Samsung Executives ‘Reeling In Shock’ After Losing Legal War Against Apple
Yesterday, following the outcome of the Apple versus Samsung legal dispute, The Korea Times reported that the executives at Samsung are “reeling in shock” over the jury’s decision. While the company has already issued an official statement guaranteeing that they’ll abide by the ruling by paying Apple in excess of $1 billion for infringing on various patents held by Apple and for mimicking certain physical aspects of the iPhone, it’s still unclear as to how Samsung will handle the situation.
However, even though Samsung has yet to make any official announcements regarding their next move, it makes sense that they’ll attempt to appeal the case – but, their chances of success seem rather bleak. “It’s absolutely the worst scenario for us,” said one senior executive at Samsung.
Several executives, presumably joined by the individual who provided the above quote, reportedly held an emergency meeting yesterday to discuss the company’s future and how they plan to deal with the recent ruling. Today, Reuters reports that the CEO of Samsung, Kwon Oh-hyun didn’t attend said meeting – curious and peculiar behavior for an high-ranking board member or executive, let alone the CEO. It’s known that Kwon Oh-hyun took over as part of a series of promotions, and presumably firings, to bring fresh ideas and strategies to the company.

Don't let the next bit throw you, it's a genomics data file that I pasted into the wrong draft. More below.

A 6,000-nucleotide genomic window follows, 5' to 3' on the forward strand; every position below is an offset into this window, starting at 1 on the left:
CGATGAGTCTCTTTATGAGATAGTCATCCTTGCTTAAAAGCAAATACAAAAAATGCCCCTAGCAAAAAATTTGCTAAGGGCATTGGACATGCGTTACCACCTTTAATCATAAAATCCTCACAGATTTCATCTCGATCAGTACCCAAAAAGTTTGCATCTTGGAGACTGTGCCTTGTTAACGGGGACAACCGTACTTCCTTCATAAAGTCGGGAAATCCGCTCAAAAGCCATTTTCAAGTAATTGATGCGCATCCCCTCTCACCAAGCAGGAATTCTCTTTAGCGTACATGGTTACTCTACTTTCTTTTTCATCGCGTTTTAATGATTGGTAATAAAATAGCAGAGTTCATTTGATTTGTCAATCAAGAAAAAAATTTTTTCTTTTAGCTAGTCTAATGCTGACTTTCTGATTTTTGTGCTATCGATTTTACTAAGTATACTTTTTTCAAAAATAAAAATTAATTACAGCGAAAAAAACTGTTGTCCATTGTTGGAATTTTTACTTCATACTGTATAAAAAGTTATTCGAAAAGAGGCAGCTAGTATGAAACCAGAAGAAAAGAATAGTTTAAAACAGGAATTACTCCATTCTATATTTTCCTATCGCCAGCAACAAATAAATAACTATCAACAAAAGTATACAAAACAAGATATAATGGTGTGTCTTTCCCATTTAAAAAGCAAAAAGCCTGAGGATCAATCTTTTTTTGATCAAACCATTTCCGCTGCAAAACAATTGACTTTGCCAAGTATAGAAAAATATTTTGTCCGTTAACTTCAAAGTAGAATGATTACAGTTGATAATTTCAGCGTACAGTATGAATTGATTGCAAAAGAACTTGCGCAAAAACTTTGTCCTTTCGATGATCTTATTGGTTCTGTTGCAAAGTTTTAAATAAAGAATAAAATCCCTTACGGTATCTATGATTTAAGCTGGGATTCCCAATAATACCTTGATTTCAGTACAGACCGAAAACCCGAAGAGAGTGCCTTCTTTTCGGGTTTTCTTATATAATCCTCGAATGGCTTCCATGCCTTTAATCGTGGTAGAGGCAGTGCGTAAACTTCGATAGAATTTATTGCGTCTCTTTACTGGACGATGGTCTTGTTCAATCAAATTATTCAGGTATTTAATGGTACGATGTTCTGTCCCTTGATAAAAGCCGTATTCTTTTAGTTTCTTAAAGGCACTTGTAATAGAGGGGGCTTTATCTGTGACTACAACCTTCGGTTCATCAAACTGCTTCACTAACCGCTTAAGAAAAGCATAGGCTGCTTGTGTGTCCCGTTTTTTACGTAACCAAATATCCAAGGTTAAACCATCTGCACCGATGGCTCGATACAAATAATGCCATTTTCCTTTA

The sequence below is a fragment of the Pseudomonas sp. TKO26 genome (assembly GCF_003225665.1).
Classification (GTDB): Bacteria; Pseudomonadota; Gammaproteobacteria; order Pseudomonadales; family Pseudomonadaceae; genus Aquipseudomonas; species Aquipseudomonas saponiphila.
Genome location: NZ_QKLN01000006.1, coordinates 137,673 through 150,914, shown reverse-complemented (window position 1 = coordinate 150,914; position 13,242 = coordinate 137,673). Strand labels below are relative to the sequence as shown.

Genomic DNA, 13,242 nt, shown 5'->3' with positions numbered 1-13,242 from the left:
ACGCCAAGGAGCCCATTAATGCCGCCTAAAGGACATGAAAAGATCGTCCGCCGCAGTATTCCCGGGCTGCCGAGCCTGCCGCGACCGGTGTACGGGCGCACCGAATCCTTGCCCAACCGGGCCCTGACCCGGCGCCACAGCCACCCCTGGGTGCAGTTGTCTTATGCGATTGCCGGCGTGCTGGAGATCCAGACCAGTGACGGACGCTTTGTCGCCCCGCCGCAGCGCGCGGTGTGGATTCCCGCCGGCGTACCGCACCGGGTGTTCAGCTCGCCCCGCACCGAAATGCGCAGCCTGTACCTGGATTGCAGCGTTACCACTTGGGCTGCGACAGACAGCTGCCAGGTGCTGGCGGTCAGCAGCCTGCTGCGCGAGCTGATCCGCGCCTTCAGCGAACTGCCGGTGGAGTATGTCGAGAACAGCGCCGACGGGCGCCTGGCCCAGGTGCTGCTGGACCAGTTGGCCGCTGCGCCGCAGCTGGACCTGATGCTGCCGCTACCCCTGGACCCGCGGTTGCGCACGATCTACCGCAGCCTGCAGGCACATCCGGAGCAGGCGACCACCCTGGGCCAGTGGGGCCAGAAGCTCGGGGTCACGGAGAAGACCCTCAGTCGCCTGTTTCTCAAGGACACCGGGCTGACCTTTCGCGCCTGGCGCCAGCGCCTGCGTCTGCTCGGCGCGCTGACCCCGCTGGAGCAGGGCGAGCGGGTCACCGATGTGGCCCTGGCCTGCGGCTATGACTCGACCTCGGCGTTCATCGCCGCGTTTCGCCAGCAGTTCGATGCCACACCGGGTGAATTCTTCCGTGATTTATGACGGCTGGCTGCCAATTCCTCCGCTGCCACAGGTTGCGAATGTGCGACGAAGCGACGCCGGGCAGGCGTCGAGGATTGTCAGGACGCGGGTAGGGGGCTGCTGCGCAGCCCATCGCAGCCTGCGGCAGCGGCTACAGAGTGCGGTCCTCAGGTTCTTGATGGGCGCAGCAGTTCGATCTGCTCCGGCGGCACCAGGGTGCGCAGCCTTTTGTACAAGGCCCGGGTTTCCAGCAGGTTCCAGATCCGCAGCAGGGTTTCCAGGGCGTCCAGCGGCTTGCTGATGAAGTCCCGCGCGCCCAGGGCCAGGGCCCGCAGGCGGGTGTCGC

According to the report from Reuters, Kwon’s absence at yesterday’s meeting can be attributed to his efforts to maintain order and categorize the numerous patent and design disputes the company is facing.
It’s also noted that both Apple and Samsung are reportedly in the process of seeking alternate supply relations in an attempt to diversify and at least partially sever the mutual bond both companies rely on. According to a few statements given by Apple’s lawyers during the proceedings, Samsung accounts for approximately twenty-six percent of Apple’s allocated iPhone components overhead.
As of now, Samsung has revealed that they are to maintain a strict internal “firewall” between both their cellular and component supply operations for the foreseeable future. But, if the two companies succeed in becoming independent from one another, will they continue with the level of success they’ve both experienced over recent years? Stay tuned for complete coverage on both Apple and Samsung as we hopefully approach an intermission in the increasingly drawn out “patent war” that they’re engaged in.